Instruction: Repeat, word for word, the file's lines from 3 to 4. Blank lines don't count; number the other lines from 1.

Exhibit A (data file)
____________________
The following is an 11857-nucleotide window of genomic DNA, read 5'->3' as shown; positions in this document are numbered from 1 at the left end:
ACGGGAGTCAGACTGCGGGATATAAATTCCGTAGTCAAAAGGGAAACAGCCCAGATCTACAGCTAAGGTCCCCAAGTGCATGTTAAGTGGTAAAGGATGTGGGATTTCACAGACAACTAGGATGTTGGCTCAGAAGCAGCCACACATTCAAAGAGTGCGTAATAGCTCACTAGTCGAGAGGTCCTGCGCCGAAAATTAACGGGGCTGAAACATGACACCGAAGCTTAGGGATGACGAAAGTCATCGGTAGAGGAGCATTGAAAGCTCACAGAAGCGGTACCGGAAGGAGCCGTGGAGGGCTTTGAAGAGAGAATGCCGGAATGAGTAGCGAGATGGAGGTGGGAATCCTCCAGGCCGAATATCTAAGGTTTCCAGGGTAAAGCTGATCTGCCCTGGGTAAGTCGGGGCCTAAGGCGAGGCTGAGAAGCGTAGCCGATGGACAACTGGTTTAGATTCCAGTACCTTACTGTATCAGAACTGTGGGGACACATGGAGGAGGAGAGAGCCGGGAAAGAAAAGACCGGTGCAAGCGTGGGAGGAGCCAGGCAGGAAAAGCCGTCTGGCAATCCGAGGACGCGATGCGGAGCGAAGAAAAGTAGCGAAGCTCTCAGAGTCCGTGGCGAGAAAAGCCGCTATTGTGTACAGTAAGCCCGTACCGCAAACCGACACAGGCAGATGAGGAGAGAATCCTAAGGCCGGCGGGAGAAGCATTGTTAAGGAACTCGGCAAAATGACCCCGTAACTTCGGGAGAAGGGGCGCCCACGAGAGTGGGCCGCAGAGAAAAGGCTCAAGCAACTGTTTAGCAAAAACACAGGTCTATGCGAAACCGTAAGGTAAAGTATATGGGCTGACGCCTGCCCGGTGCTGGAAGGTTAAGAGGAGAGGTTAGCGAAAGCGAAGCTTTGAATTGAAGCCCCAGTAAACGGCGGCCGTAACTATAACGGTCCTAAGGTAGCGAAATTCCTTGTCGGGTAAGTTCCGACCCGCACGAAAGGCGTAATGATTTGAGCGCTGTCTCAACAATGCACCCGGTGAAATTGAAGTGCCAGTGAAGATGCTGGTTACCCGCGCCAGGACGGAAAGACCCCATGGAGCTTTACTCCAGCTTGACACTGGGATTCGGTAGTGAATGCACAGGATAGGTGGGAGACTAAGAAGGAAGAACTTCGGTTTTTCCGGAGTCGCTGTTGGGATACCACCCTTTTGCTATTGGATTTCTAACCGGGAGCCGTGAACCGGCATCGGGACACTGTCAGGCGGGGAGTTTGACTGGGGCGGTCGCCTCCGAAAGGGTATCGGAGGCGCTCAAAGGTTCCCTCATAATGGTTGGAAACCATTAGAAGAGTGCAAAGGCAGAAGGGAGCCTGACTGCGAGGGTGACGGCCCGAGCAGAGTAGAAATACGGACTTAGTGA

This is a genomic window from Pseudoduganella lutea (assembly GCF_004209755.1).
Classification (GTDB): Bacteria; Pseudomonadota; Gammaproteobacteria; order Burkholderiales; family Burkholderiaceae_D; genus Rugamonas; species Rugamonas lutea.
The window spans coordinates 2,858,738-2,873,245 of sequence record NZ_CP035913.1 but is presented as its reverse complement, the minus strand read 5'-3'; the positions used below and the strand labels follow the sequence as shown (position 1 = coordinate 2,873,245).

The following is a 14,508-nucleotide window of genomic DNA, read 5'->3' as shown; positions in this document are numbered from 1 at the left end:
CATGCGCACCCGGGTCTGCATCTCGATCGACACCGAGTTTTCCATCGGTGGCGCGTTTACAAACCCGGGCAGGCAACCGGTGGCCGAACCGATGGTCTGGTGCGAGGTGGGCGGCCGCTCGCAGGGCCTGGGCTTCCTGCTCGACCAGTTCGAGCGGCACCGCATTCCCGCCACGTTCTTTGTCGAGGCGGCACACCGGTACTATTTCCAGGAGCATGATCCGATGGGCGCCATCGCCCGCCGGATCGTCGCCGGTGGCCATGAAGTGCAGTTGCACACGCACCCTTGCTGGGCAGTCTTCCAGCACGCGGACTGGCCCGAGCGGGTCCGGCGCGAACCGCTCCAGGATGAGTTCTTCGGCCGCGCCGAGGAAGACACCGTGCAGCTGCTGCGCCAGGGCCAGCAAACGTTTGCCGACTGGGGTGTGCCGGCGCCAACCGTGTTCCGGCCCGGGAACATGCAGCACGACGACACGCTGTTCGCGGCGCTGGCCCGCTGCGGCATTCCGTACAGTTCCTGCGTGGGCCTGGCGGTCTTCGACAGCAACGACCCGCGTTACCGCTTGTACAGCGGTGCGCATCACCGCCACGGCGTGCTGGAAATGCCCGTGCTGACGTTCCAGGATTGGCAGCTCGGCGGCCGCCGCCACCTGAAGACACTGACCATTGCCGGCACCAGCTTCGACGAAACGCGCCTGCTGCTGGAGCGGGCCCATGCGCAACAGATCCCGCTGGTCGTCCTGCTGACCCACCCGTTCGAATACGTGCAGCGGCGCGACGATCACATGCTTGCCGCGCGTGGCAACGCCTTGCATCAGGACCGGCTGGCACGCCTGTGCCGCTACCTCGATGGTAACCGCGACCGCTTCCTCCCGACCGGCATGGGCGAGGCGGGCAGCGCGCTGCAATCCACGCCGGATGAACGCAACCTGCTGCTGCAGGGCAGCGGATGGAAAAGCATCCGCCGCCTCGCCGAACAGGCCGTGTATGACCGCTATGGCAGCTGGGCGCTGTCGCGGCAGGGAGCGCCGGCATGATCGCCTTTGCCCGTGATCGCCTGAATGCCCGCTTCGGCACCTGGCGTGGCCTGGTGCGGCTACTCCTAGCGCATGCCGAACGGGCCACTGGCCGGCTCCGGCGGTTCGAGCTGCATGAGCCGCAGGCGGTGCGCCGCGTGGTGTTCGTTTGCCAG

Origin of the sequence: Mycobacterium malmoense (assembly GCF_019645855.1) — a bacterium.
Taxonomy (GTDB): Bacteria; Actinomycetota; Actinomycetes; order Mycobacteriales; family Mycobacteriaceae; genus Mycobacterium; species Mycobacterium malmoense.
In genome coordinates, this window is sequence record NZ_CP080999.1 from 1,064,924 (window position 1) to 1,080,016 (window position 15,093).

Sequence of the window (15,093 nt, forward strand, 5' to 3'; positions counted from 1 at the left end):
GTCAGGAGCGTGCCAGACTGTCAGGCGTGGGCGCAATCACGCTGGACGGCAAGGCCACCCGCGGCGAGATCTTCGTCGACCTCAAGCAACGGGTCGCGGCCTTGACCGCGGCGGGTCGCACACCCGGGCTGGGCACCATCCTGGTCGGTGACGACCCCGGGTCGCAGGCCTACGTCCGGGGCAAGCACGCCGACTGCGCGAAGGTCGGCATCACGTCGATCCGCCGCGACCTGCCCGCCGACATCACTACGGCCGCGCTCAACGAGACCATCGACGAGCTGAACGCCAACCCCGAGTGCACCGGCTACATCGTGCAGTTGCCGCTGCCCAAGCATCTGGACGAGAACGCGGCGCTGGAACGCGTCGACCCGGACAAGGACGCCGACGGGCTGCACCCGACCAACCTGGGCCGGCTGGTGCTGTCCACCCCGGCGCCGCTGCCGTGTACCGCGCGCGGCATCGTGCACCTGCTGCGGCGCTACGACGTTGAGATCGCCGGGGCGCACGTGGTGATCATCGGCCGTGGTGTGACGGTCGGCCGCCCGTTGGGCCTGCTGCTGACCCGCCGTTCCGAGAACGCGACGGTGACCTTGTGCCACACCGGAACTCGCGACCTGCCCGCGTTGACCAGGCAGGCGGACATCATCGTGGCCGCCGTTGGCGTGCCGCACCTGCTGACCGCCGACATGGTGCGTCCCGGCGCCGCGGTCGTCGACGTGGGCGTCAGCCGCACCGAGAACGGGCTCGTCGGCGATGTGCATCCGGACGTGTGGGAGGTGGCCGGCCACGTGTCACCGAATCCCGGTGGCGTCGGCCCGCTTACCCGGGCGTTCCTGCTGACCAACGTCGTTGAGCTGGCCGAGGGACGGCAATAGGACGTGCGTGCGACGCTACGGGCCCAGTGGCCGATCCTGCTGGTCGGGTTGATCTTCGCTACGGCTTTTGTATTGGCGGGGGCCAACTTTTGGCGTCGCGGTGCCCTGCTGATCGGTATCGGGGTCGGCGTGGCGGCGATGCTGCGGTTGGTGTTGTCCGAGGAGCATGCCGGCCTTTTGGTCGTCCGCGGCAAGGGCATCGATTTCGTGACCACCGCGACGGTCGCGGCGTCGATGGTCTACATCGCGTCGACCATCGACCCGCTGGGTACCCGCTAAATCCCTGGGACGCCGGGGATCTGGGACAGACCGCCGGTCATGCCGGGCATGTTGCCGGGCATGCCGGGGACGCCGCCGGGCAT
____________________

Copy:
This is a genomic window from Pseudoduganella lutea (assembly GCF_004209755.1).
Classification (GTDB): Bacteria; Pseudomonadota; Gammaproteobacteria; order Burkholderiales; family Burkholderiaceae_D; genus Rugamonas; species Rugamonas lutea.